Former Housing and Urban Development secretary Julián Castro, barely registering in the polls, badly needed this breakout moment. Castro, who also served five years as mayor of San Antonio, created it by arriving ready to press his case on immigration, where he has put forward the most far-reaching plan of any candidate to overhaul the nation’s laws.
It was a good time to do it: The nation’s conscience has been seized by headlines about the deplorable conditions under which helpless children are being held in federal detention centers, and by the horrifying image of a Salvadoran migrant father and his toddler daughter lying drowned in muddy water.
Meanwhile, Castro’s fellow Texan Beto O’Rourke had the roughest go of any of the candidates on the stage.
O’Rourke’s charisma and uplifting message made him a star in last year’s midterm elections. The former congressman turned out legions of Democratic voters in Texas and came within almost three points of beating Sen. Ted Cruz (R-Tex.) in a state that has not elected any Democrat to statewide office since 1994.
But a presidential campaign demands a different set of muscles, a sharper game. That is particularly true in high-pressure moments such as debates, when millions of Americans are paying attention. O’Rourke revealed Wednesday that he has yet to develop the capacity to shift gears.
He began by whiffing a straightforward opening question from NBC moderator Savannah Guthrie on marginal tax rates. O’Rourke delivered a canned answer — delivered in both Spanish and English — that rambled through campaign finance reform, gerrymandering, same-day voter registration and “power to the people.”
From there, it got only worse for O’Rourke. He was caught off balance as Castro ambushed him over and over on O’Rourke’s refusal to support Castro’s own call for a repeal of a law criminalizing illegal border crossings. O’Rourke has put forward a more limited plan, which would extend more protection to asylum seekers.
“I’m talking about everybody else,” Castro interjected. “I am talking about millions of folks, a lot of folks that are coming are not seeking asylum. A lot of them are undocumented immigrants, right?” Castro’s stance will no doubt be described as “open borders” by President Trump and other Republicans. But the best evidence that he had hit his mark was the fact that other Democratic contenders were soon emphasizing how much they agreed with him.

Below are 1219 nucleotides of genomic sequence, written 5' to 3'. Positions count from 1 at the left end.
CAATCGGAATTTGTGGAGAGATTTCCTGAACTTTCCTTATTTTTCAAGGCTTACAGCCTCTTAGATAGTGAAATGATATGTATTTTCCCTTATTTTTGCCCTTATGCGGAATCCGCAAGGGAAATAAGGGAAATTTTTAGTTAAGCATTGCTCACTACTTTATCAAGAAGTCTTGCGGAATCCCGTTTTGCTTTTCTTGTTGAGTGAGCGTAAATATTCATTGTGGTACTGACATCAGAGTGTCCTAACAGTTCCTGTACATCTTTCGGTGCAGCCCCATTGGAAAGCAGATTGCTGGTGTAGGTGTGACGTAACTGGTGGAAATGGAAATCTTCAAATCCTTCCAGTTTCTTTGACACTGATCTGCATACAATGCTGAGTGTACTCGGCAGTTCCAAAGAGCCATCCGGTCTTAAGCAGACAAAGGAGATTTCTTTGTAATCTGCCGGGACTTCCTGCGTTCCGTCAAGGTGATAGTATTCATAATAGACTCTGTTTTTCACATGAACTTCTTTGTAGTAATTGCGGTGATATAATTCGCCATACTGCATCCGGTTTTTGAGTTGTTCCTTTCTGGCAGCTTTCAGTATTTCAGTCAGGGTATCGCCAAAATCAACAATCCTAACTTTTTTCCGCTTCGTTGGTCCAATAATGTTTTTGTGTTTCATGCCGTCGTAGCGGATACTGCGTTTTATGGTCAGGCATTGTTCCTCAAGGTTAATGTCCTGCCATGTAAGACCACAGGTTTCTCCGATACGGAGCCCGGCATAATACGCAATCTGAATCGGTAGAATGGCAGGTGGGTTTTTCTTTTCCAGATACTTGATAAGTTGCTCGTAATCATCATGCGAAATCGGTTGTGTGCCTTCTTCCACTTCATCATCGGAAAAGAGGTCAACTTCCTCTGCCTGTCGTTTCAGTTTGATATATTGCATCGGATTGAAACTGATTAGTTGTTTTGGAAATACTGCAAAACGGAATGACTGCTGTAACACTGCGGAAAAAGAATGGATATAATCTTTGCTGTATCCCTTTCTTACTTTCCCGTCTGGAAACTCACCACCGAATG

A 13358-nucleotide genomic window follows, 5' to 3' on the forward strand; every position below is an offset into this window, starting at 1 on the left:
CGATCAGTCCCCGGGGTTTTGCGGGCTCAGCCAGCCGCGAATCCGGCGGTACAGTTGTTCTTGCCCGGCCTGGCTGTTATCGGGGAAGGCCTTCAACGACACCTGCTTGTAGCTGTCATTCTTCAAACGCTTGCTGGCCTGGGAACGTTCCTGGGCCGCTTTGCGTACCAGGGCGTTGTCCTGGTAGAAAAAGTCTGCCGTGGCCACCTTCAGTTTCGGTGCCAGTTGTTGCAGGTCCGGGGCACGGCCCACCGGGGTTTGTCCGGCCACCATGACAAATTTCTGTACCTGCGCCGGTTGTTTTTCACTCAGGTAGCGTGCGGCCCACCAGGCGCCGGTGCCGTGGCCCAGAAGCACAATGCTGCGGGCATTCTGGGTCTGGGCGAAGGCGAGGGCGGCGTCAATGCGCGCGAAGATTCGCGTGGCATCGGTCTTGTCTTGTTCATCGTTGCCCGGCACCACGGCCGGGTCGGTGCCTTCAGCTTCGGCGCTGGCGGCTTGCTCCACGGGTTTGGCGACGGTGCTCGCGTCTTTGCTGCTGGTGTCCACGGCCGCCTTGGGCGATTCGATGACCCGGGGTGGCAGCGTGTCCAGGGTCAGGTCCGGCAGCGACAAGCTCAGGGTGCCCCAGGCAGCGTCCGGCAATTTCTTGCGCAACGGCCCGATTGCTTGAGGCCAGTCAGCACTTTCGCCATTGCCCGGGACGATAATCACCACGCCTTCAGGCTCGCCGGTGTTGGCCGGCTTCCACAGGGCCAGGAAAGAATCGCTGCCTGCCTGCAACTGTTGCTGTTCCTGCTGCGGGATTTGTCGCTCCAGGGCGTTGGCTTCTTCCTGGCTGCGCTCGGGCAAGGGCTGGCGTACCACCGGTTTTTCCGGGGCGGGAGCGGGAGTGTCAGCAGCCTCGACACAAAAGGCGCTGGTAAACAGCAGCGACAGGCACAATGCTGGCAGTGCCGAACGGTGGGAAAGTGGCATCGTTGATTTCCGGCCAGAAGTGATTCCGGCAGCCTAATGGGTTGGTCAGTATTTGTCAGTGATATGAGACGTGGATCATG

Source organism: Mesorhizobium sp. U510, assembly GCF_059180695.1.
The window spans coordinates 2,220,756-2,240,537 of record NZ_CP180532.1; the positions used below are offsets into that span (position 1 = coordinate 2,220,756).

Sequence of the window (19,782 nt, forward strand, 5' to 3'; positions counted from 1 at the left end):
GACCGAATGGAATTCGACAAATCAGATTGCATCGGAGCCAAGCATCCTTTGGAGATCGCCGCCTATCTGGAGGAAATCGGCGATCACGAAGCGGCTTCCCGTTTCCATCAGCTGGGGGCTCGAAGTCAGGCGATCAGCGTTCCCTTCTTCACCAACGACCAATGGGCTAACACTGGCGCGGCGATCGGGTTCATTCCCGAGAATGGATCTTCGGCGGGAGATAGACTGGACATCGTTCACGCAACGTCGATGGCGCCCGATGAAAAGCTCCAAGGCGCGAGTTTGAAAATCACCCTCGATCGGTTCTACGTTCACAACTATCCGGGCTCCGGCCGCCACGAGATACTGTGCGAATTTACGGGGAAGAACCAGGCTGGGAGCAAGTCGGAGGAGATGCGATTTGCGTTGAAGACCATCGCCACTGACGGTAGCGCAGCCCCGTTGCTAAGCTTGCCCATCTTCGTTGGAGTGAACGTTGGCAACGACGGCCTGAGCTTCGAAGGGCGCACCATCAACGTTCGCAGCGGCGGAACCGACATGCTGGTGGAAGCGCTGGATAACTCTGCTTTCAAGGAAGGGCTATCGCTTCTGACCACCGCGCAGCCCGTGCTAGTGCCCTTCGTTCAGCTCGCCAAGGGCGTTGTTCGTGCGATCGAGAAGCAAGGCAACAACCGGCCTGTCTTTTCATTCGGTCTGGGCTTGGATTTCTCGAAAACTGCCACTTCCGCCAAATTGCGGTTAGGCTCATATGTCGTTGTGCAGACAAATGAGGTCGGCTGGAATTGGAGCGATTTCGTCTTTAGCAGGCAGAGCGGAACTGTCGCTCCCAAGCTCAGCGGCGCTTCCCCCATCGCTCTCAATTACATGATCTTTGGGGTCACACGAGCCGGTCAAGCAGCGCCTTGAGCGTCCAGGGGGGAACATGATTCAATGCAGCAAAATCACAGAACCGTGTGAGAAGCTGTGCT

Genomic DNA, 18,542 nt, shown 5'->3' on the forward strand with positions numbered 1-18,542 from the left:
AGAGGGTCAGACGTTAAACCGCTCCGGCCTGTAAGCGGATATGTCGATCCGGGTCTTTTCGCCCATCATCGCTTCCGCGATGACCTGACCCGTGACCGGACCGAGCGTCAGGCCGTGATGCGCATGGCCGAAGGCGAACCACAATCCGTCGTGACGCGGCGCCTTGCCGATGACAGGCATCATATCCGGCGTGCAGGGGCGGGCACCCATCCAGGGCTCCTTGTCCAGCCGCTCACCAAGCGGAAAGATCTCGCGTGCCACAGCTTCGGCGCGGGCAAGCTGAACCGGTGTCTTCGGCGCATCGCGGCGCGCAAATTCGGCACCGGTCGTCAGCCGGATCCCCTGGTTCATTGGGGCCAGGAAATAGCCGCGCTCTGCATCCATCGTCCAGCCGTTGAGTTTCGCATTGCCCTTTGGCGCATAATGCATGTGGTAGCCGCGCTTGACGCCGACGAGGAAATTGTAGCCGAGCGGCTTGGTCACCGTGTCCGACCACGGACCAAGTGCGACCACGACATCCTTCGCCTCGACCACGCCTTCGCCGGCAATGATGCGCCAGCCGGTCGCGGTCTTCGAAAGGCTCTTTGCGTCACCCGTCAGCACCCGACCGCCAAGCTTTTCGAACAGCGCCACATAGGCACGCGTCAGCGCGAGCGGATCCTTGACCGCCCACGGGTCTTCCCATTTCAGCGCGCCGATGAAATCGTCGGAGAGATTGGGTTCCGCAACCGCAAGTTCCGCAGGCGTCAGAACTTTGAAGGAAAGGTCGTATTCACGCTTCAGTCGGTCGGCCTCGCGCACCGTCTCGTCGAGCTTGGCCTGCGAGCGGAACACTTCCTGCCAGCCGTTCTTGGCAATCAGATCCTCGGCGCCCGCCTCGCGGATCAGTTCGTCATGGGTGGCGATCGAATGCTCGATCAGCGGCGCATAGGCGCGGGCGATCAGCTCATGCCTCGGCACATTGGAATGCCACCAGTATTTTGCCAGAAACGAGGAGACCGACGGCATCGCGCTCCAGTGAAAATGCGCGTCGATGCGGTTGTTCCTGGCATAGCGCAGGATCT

Nor did Castro let up on O’Rourke when the debate was over.
The former congressman, Castro said, “needs to do his homework.” He added: “I find it very ironic that a senator from Massachusetts [Elizabeth Warren] and a senator from New Jersey [Cory Booker] are the ones who understand this border policy and this law better than Congressman O’Rourke.”
Castro had laid his debate strategy carefully. “What we discussed was him picking his moments on things that he is passionate about,” his twin brother Joaquin, a Democratic congressman who represents the San Antonio area, told me after the event was over. “There’s a certain instinct to it.”
There was also a certain bluntness. The deaths of migrant Óscar Alberto Martínez Ramírez and his daughter Valeria were “heartbreaking. It should also piss us all off,” Julián Castro said during the debate.
Again and again, he muscled his way in, interrupting the other candidates, and as he did, Google searches of his name surged more than 2,400 percent. As he made his way through the “spin room” afterward, Castro was trailed by a mob of journalists, the kind of treatment usually afforded a top-tier contender.
With his scrappy, skillful performance on Wednesday, Castro showed he belonged on that stage, while O’Rourke sowed new doubts as to whether he did. There are many debates still to come, of course. Castro will not have the element of surprise next time, and O’Rourke has no doubt gotten the message that he is in a new league.
The terms of engagement have been set — and not just for those two Texans. In a field as crowded with talented contenders as this one is, no one gets a pass.